Columbia University in the City of New York

Credit: John Abbott

Stefano Fusi, PhD

Professor of Neuroscience; Principal Investigator at Columbia's Zuckerman Institute


The brain is probably the most fascinating physical system in the universe, but there is no established theory, even for its most basic aspects.

Stefano Fusi wants to design technology inspired by the human brain. As a step toward this goal, he is using math to better understand how the brain itself computes information, especially as related to problem solving, reasoning and decision-making. Because these brain-like machines would consume less electricity than today’s computers and be better at certain activities (such as recognizing images or driving cars), Dr. Fusi’s work could lead to technological advances that have thus far remained beyond our reach.

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Cracking the Brain’s Code

How does the brain’s wiring give it such computational power?

If an engineer were to design the brain, she might keep things orderly, with one set of brain cells responding to only one kind of input while a second set responds to another. But it turns out that the brain is not that orderly. Instead, neurons, a type of brain cell, respond to all kind of things.

“Most engineers would consider all this noise and diversity a disturbance, something that you should get rid of,” says Stefano Fusi, PhD, a principal investigator at Columbia’s Mortimer B. Zuckerman Mind Brain Behavior Institute. “But actually the brain can take advantage of this, because it employs an entirely different computational paradigm.” Dr. Fusi, who is also a member of Columbia’s Center for Theoretical Neuroscience, attacks the problem of how exactly the brain computes.

A prime focus of his efforts is a feature of neurons called mixed selectivity. In addition to neurons that selectively pay attention to, say, the color of an object and not its shape, and others that selectively pay attention to shape and not color, we have a lot of neurons that pay attention to both. This lack of single-mindedness in the neuron is not a bug but a feature, and Dr. Fusi thinks it is a universal principle throughout the brain.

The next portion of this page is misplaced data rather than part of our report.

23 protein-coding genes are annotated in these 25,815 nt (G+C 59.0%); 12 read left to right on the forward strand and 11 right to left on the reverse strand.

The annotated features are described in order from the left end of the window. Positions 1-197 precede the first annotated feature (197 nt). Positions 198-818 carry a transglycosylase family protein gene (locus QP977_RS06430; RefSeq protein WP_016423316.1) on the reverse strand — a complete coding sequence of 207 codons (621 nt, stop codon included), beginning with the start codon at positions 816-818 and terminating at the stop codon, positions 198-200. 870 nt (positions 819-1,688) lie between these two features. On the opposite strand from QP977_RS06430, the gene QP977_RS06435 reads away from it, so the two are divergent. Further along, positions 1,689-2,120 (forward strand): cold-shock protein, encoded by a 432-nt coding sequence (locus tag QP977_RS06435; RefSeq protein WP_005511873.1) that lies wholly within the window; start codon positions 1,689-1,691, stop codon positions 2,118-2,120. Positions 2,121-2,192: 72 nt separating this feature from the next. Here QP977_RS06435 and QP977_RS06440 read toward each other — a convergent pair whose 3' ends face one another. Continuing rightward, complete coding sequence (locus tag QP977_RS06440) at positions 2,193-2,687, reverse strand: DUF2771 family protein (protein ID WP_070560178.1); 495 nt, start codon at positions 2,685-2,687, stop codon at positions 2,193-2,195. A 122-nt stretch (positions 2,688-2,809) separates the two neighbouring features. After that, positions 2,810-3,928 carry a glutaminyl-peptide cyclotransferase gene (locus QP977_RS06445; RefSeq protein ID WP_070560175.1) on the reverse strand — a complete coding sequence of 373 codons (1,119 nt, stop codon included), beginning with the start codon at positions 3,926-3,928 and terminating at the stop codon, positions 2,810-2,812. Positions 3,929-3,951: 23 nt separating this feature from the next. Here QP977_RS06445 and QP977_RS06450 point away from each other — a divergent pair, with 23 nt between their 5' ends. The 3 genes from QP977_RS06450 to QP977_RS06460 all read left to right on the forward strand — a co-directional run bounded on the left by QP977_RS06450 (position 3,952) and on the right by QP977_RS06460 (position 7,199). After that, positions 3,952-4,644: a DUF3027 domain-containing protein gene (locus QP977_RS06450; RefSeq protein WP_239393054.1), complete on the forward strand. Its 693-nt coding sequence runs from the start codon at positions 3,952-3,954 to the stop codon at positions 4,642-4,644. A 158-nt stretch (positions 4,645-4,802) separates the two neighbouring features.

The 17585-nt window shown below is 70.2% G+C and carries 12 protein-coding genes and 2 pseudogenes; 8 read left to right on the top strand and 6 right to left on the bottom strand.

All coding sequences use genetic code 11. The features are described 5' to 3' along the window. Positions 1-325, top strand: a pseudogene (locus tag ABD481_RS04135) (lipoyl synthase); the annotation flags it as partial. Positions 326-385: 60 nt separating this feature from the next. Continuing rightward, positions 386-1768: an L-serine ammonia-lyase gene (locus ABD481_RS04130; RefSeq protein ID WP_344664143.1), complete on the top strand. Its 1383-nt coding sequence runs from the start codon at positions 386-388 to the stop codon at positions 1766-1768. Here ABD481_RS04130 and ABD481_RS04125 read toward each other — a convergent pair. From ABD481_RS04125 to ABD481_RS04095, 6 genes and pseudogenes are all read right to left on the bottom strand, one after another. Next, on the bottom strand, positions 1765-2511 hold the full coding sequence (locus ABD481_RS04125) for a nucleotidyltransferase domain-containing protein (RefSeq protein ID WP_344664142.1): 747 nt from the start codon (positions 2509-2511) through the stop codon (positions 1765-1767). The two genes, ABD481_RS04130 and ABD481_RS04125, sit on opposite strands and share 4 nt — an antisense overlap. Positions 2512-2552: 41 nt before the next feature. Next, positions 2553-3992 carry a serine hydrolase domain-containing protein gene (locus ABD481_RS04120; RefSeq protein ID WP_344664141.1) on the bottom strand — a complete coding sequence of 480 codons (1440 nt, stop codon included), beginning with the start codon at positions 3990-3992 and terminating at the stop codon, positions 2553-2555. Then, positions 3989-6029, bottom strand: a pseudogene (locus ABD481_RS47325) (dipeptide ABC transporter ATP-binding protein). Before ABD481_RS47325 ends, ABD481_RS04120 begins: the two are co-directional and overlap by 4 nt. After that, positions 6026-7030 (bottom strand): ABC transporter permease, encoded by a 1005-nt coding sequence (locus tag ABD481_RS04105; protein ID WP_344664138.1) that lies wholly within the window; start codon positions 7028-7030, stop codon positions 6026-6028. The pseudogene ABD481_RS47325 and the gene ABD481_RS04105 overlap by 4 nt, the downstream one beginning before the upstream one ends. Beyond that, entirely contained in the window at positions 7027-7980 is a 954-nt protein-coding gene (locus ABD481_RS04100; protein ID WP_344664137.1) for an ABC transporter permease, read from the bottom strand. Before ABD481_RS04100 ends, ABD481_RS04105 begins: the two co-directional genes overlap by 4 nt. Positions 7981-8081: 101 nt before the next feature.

One way he has tested the idea is by looking at brain activity recorded from the frontal cortex, the area of the brain responsible for executive control, in animals while they perform a task. Using statistical analysis, he has found that when an animal responds correctly, populations of neurons show mixed selectivity and their responses are highly diverse, each responding to a different mixture of features. When the animal fails, the mixed selectivity component of the neural response is strongly reduced and significantly noisier. He has also used data that fellow Zuckerman Institute principal investigator Daniel Salzman, MD, PhD, has collected from the amygdala—a brain area central to emotion that is thought to be highly organized — and found a similar pattern.

This property is important in the brain because nearly every task you perform requires the consideration of multiple variables. Just reading this sentence requires combining one word with other words that came before, in order to extract meaning.

Dr. Fusi thinks he may be able to couple his mathematical tools with functional magnetic resonance imaging (fMRI) data on human brain activity to diagnose diseases for which there are currently no clear neural indicators. Some have suggested, for example, that autism is related to a lack of diversity in a specific type of neuron.

The work also has clear applications for developing what are called neuromorphic machines, computers that resemble the brain in both organization and functionality. The packing of more and more transistors onto a microchip, a trend described by Moore’s Law, will soon hit its physical limit. “One way to overcome this limitation is to take inspiration from the brain,” Dr. Fusi says, “especially if you consider the energy consumption of the brain.” A desktop computer cannot do with 500 watts what the brain can do with 20.

Dr. Fusi started out as a theoretical particle physicist, but, once he realized that the essential theories were already established, he lost interest. So he turned to the brain. “The brain is probably the most fascinating physical system in the universe,” he says, “but there is no established theory, even for its most basic aspects. People are still debating how information is represented in the brain.” Excited once again, he has a new mission: to break the neural code.